Monday, January 17, 2011

Learning first, ranking second.

I have addressed how teachers and students can look past grades, marks and other extrinsic motivators, however there is another group that needs to get on board and they are parents.   Some of my friends, who teach the younger grades and are trying to abolish grades and homework, have informed me there is a pushback from parents. 
First, there is not one shred of evidence that supports the idea of homework in elementary grades.  Parents need to be aware of this fact.  After watching the movie “Race to Nowhere”, and reading many research papers, it has become very evident that elementary kids should not have homework stress outside of school.   Unfortunately, homework is not the only thing adding stress; grades create stress as well.
The truth is that for most students, the above picture is actually their life outside of school.  Your high achievers are becoming stressed to maintain their high grades, while your low achievers are stressed in keeping their head above water.
How do we cut down this stress?  Parents need to stop asking the following questions:
“What did you get on your test?”
“What is your mark in the class?”
“Do you have any homework?”
“When is your next report card?”
The questions should be replaced with:
“What did you learn today?”
“Is there anything you are not understanding in class?”
“Did you have fun today?”

"Is there anything else you would like to learn about what you learnt today?
 Society needs to start focusing more on the learning occurring and less on the ranking of students.  In reality, what do marks really do? RANK students!  Do parents send their children to school, to be ranked or to learn?  I hope the latter is the answer, and if so why are the questions about school focusing on the ranking and not learning?


  1. Do you use "I learned.." statements in your class? It's a tool for assessment actually, you ask the students to explain what they learned. Ex. "I learned that 3x2 is the same as 2+2+2." Then the student can provide another example from the statement showing the rule in another way. It's a great way to incorporate journals and correspondence home so the parents can read those statements to find out what their students learned.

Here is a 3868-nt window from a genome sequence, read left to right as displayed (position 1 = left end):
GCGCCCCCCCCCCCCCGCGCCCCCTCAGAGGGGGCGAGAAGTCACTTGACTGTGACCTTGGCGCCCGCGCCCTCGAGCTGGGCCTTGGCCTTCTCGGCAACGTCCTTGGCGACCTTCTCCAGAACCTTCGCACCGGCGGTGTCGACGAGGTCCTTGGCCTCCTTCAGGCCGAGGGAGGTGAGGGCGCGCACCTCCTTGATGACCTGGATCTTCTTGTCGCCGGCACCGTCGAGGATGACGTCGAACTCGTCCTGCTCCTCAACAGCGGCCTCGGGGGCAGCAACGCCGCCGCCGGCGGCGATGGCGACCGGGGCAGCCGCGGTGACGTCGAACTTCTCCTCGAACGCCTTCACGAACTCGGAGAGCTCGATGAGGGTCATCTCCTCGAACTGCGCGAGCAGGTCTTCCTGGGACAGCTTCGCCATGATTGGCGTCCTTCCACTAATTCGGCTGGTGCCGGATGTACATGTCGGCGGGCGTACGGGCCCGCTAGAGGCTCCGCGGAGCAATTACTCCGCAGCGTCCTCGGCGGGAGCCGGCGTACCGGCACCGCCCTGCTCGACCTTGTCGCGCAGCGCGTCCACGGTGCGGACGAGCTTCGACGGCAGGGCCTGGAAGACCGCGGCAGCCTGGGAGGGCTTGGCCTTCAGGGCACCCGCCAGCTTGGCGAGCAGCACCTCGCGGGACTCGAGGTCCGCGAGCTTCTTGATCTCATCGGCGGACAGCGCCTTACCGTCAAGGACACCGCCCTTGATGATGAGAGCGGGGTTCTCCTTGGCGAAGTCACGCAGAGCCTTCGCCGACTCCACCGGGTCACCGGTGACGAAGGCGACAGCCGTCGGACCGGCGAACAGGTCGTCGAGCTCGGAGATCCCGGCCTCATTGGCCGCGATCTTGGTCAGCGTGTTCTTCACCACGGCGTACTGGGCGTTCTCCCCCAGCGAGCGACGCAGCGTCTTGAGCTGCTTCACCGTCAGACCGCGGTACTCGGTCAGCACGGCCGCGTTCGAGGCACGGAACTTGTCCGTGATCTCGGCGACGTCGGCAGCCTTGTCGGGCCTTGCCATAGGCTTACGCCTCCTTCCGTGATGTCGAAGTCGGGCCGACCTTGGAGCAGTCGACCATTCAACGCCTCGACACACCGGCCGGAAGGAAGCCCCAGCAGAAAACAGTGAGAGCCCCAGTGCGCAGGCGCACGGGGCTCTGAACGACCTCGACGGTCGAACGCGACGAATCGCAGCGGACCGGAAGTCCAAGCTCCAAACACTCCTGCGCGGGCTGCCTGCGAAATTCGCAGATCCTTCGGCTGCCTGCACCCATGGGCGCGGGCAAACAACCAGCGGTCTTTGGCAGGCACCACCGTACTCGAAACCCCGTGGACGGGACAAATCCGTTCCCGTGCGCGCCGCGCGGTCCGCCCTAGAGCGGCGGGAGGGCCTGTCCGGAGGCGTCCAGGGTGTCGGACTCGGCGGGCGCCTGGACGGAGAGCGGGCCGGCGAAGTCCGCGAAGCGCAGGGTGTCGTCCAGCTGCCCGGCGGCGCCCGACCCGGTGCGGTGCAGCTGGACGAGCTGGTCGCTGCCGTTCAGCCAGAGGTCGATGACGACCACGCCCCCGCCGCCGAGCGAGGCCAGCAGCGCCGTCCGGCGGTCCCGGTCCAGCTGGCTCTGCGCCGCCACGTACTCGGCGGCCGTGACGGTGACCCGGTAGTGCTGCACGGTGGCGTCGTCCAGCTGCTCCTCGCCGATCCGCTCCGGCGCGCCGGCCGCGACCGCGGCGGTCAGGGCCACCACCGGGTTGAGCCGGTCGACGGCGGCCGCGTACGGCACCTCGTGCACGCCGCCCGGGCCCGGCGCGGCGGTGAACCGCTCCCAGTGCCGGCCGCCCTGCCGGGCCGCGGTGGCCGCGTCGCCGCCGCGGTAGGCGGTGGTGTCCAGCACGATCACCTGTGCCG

I am still not completely on board with you about ridding all education of the Rote memorization tools. I always use reading as an example, and our sight words in the English Language. There are just some words that students have to learn from sight because they don't follow phonics rules. I am not saying that kids should just look at that word over and over again, with no context, but reading at home is a vital "homework" procedure for children learning to read. In Sweden or Norway they have 100% literacy by the time the students start school, and a big part of that reasoning is two fold really. One students don't start school until they are 7, and there is a big push within the country to have students reading at home and doing activities at home to help with their literacy. Just some food for thought.

  2. I agrre with your points and also Jean's remarks above. In our school we use "I can..." statements to help focus learning. I just came off of interviews/conferences and though there was still too much focus on a simple grade. People like a quick, uninformative benchmark still.

  3. Had too much to say about this one, David. It's all in my rebuttal post here:

    Generally, I agree a smidge.